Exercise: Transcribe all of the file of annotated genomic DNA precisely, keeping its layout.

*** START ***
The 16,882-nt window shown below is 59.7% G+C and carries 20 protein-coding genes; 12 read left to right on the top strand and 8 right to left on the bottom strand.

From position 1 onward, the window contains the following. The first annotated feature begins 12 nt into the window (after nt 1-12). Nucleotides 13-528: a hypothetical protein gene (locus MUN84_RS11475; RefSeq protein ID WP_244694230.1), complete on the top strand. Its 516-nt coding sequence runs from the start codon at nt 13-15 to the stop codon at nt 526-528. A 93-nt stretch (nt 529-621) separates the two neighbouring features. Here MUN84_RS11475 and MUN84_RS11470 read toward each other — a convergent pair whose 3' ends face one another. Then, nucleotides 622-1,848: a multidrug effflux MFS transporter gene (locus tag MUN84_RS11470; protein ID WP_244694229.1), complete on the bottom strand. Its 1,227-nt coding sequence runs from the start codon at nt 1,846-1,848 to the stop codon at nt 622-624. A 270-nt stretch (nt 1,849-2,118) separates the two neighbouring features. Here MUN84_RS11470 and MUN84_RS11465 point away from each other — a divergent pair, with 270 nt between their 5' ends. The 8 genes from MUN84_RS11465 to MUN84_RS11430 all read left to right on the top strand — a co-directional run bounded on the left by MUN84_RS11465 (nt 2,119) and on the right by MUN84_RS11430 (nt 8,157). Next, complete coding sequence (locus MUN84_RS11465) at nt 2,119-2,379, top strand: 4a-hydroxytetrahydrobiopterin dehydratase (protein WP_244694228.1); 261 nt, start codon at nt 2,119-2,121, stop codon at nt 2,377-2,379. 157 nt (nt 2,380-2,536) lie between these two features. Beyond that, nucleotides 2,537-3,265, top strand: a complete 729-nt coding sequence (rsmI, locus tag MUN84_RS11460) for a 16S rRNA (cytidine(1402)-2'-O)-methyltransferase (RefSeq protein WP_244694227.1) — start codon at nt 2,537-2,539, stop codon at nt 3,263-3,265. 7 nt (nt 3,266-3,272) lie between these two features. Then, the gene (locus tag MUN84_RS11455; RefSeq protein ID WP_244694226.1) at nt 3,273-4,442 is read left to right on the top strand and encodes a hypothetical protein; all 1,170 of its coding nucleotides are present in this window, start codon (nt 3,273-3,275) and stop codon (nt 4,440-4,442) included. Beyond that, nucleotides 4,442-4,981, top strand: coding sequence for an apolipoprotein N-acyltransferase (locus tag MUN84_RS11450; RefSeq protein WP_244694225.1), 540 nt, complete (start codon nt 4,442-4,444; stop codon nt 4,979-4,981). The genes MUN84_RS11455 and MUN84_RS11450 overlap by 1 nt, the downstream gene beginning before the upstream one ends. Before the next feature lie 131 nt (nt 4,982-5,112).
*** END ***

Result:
The 16,882-nt window shown below is 59.7% G+C and carries 20 protein-coding genes; 12 read left to right on the top strand and 8 right to left on the bottom strand.

From position 1 onward, the window contains the following. The first annotated feature begins 12 nt into the window (after nt 1-12). Nucleotides 13-528: a hypothetical protein gene (locus MUN84_RS11475; RefSeq protein ID WP_244694230.1), complete on the top strand. Its 516-nt coding sequence runs from the start codon at nt 13-15 to the stop codon at nt 526-528. A 93-nt stretch (nt 529-621) separates the two neighbouring features. Here MUN84_RS11475 and MUN84_RS11470 read toward each other — a convergent pair whose 3' ends face one another. Then, nucleotides 622-1,848: a multidrug effflux MFS transporter gene (locus tag MUN84_RS11470; protein ID WP_244694229.1), complete on the bottom strand. Its 1,227-nt coding sequence runs from the start codon at nt 1,846-1,848 to the stop codon at nt 622-624. A 270-nt stretch (nt 1,849-2,118) separates the two neighbouring features. Here MUN84_RS11470 and MUN84_RS11465 point away from each other — a divergent pair, with 270 nt between their 5' ends. The 8 genes from MUN84_RS11465 to MUN84_RS11430 all read left to right on the top strand — a co-directional run bounded on the left by MUN84_RS11465 (nt 2,119) and on the right by MUN84_RS11430 (nt 8,157). Next, complete coding sequence (locus MUN84_RS11465) at nt 2,119-2,379, top strand: 4a-hydroxytetrahydrobiopterin dehydratase (protein WP_244694228.1); 261 nt, start codon at nt 2,119-2,121, stop codon at nt 2,377-2,379. 157 nt (nt 2,380-2,536) lie between these two features. Beyond that, nucleotides 2,537-3,265, top strand: a complete 729-nt coding sequence (rsmI, locus tag MUN84_RS11460) for a 16S rRNA (cytidine(1402)-2'-O)-methyltransferase (RefSeq protein WP_244694227.1) — start codon at nt 2,537-2,539, stop codon at nt 3,263-3,265. 7 nt (nt 3,266-3,272) lie between these two features. Then, the gene (locus tag MUN84_RS11455; RefSeq protein ID WP_244694226.1) at nt 3,273-4,442 is read left to right on the top strand and encodes a hypothetical protein; all 1,170 of its coding nucleotides are present in this window, start codon (nt 3,273-3,275) and stop codon (nt 4,440-4,442) included. Beyond that, nucleotides 4,442-4,981, top strand: coding sequence for an apolipoprotein N-acyltransferase (locus tag MUN84_RS11450; RefSeq protein WP_244694225.1), 540 nt, complete (start codon nt 4,442-4,444; stop codon nt 4,979-4,981). The genes MUN84_RS11455 and MUN84_RS11450 overlap by 1 nt, the downstream gene beginning before the upstream one ends. Before the next feature lie 131 nt (nt 4,982-5,112).